Fourth, the differential effect of images of violence. Among some groups, especially those to whom Al Qa'eda and other terrorist movements aim to appeal, see portraying violence as a way of cowing opposition and of stimulating the appetite for further revenge. The widespread effect in many Western democracies is exactly the opposite. It sickens and calls for peace go up- some would say appeasement. Whatever the long term outcome, in the short term, the terrorist may well regard this assymetrical reaction as a double win.
The Western policy maker faces a complex media and communication challenge. Globally, Al Qa'eda raised terrorist messaging to new heights by exploitation of video camera pictures and sound disseminated globally through the internet or press agencies. They have been used to convey both general and specific threats, to show horrifying brutality and intervene quite adeptly in Western politics- to remind the world lest it should forget-of the leadership's continued existence and, of course to produce certain reactions: to act as a rallying cry and justification for suicide bombing and to prey on Western guilt.
These direct communications from terrorist sources are reinforced by the existence of innumerable websites accessible world wide but viewed in different national contexts which convey the jihadist message in more or less violent terms.
While passive or even interactive browsing of extremist messages or violent images does not by itself necessarily cause an individual to resort to violence - though we must not ignore this possible process of self-radicalisation - the internet has created and sustains 'virtual communities' of the likeminded where social interaction takes place online and can lead to radicalisation and violence. A radicalised individual may choose to act in his or her national context, or elsewhere. Terrorism is exportable. Therefore we should all be concerned about what appears on each others' screens and pages.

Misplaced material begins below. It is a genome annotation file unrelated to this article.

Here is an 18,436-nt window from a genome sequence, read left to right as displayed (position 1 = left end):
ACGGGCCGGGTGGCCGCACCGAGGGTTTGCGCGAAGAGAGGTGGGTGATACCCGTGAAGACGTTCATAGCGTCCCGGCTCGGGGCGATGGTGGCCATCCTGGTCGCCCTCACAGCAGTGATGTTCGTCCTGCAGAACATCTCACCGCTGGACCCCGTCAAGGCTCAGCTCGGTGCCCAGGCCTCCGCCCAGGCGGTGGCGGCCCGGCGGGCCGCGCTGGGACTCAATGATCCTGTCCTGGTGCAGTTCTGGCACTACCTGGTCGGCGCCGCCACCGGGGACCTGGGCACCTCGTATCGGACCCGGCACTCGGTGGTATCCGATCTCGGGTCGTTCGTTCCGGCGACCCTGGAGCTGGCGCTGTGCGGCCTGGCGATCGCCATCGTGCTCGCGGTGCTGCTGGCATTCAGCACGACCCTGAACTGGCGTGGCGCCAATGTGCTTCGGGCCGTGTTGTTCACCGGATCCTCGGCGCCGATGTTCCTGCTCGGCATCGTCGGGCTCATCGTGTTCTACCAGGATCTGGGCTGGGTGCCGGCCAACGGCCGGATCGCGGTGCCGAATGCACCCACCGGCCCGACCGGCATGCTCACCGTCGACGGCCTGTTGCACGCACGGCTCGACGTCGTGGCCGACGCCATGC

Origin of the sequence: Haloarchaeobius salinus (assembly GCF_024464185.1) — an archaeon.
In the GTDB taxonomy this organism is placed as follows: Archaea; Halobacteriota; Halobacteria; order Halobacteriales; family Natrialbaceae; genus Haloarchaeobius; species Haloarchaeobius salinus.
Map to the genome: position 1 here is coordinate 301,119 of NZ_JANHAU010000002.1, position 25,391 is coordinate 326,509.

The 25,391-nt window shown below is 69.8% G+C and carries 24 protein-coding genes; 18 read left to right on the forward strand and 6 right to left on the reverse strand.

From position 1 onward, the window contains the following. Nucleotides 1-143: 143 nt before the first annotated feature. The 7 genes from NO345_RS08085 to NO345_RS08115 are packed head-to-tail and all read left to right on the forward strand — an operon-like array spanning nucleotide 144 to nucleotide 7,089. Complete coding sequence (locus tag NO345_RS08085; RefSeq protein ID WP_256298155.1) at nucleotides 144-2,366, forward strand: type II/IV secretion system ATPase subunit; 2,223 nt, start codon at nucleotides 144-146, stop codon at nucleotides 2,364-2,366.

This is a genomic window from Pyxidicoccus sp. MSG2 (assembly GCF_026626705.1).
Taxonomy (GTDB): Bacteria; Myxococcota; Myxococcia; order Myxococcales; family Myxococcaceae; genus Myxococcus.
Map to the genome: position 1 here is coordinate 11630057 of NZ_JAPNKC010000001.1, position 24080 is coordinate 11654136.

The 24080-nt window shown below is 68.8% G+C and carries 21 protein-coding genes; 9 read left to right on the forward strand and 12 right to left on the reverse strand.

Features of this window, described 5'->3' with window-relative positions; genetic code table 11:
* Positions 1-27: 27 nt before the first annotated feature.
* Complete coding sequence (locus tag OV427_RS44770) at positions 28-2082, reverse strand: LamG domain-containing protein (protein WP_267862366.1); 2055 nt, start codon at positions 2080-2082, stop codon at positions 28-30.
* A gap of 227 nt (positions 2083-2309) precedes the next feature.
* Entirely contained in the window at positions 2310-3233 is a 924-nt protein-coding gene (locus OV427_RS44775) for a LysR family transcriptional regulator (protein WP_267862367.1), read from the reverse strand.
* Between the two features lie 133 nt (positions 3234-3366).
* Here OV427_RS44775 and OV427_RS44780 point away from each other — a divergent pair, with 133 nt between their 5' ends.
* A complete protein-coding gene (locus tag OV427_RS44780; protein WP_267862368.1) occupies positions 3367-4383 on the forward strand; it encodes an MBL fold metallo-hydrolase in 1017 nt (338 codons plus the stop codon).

How do those who believe in the values of open and democratic societies and who are against change by violence counter such violent and extreme propaganda?
I doubt we can or should try to copy directly. But we surely need to devise effective counter messaging to increase our security.
<h2>The Open Society Response</h2>
Before I discuss various techniques democracies and those who support open societies could use, I want to make five broad points.
My contribution today is not so much about the substance of the strategy itself but about the techniques that can and should be employed in the fields of intelligence and media to implement it.
<h2>Open Source Intelligence</h2>